Pan Alley pro" but dentistry was paying him too well. 

Even though a dentist first and foremost, his other 
talent did not go unnoticed by his community. Boland, 
Jr. related, "Due to my father's ability to write and play 
music, we were mostly familiar with lesser members of 
Main Line Society, a number of whom were graduates of 
the University of Pennsylvania. These were people, like my 
father, who took the Paoli Local (the "main line") into the 
city to work and then would return to the suburbs to raise 
their families. Normally, most of these people here would 
have nothing to do with Irish Catholic dentists from a coal 
mining family, but my father's musical talent changed all 

His popularity among the exclusive "main line" soci- 
ety led to his involvement with Penn's "Mask and Wig" 
shows.* According to Clay Boland, Jr., "It was natural that 

*The Mask and Wig club presents an annual show, semiprofessional in nature, 
written and staged by graduates, and acted by undergraduates. They are the 
Penn equivalent of Harvard University's "Hasty Pudding Club" and Princeton's 
"Triangle Club." 

His success with the Mask and Wig shows led to his being elected president 
of the Penn Alumni club. He used this honor to gain admittance for non-gentiles, 
such as Moe Jaffe, who had formerly been excluded from membership. 



CDR Clay Boland, being presented the Freedoms Foundation 
Honor Medal for 1950 by the Rev. John Hart for the song "I Like 
It Here." 

they talked his father into writing the scores for almost a 
dozen shows in the 1930s and 40s." Along the way he de- 
veloped partnerships with lyricists Eddie De Lange, Moe 
Jaffe (a Penn Law Graduate), and Bickley Reichner. Moe 
Jaffe would achieve renown for penning the novelty song, 
"I'm My Own Grampaw" as well as writing the "Captain 
Spaulding song" memorably sung by Groucho Marx in the 
film "Animal Crackers." His tune "Collegiate," was later 
covered by Chico Marx in the movie "Horse Feathers." 

In 1942, Clay Boland joined the U.S. Navy Reserve. 
His son related, "As with all men and many women, my 
father wanted to join the war effort and so signed up." 
Boland first served at the Philadelphia Navy Yard and then 
in 1943 was assigned to the U.S. Naval Academy in An-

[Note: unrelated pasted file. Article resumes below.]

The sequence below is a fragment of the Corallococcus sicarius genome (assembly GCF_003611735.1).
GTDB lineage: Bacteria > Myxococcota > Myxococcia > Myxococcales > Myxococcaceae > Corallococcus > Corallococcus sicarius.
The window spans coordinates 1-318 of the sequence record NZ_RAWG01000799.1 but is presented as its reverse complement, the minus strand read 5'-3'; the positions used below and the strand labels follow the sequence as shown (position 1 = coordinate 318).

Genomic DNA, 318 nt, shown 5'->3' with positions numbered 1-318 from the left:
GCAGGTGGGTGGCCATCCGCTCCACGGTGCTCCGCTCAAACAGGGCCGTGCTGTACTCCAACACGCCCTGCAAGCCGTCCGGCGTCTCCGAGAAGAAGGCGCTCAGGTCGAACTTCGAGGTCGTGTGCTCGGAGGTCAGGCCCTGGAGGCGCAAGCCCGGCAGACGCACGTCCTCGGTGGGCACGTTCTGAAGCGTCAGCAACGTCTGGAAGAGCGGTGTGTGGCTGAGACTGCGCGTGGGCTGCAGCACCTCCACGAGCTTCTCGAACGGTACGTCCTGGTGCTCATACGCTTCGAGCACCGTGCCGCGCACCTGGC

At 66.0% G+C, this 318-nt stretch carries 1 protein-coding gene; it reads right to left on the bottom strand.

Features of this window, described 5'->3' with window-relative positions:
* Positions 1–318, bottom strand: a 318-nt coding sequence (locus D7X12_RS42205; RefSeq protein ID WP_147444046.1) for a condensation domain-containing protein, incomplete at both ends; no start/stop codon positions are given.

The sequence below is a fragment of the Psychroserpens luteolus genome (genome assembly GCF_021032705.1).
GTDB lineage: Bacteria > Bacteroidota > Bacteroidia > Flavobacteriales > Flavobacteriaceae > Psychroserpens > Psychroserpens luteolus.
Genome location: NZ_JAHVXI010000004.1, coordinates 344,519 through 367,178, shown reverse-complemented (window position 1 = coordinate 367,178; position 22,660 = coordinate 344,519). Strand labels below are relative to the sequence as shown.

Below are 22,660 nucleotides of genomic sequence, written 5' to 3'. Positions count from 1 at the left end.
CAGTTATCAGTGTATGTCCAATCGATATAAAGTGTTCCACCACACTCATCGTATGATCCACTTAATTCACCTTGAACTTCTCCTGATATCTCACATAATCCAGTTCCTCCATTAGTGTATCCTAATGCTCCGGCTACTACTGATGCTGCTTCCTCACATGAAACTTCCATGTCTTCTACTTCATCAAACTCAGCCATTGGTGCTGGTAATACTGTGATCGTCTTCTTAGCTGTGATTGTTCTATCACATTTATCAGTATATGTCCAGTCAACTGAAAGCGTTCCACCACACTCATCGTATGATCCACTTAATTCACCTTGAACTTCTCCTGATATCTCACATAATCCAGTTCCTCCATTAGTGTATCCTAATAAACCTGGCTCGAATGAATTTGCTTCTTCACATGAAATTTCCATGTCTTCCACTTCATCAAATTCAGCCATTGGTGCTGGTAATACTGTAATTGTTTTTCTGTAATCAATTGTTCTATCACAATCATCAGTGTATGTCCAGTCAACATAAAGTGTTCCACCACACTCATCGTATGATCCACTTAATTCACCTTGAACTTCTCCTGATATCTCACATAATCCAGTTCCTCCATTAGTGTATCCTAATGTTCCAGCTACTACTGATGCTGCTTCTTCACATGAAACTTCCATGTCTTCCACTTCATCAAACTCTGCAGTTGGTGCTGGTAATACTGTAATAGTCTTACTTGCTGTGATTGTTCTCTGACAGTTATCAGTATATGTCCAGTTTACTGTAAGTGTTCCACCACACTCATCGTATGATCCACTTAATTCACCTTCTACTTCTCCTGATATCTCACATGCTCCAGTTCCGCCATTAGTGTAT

napolis, MD. His talents came into great use while serving 
in Annapolis. He was very popular with the midshipmen 
and even wrote a show for them that featured Art Lund 
and the song "Annapolis Memories."** He even wrote a 
show about John Paul Jones after visiting the crypt where 
the Navy hero is buried. 

In the Navy, Boland's skill on the keyboard was not 
overlooked by leadership. As Boland, Jr., stated, "He was a 
definite social asset to his superiors." It has been rumored 
that one chief of the Dental Corps used Boland's talents 
at every social occasion. At every Dental Corps soiree one 
could find Boland singing and playing his songs, some- 
times accompanied by the admiral's wife. 

Boland retired from the Navy in 1962 while serving at 
Naval Hospital St. Albans, NY. Sadly, his retirement was 

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Songsheet of Boland's "Dreary Weather," with ukulele arrange- 
ment by May Singhi Breen. 

short-lived. He died in July 1963, and is buried in Arling- 
ton National Cemetery. 

In remembering his father, Clay Boland, Jr. stated that 
"throughout my childhood, I would go to sleep listening to 
my father writing and playing songs and so learned much 
hypnotically. He insisted that I practice for an hour every 
morning before catching the school bus. He taught me how 
to play in his style. And he also introduced me to the piano 
parts crafted by George Gershwin for his songs — and I also 
learned not to try to balance two careers."*** — ABS ^ 

***Unlike his father, Clay Boland, Jr. decided not to pursue a career in dentistry. 
After graduating from the University of Pennsylvania, Boland went on to become a 
songwriter, arranger, and pianist in New York City before deciding on a career as 
a teacher. After retiring from his post at Colorado Mountain College, Boland, Jr.,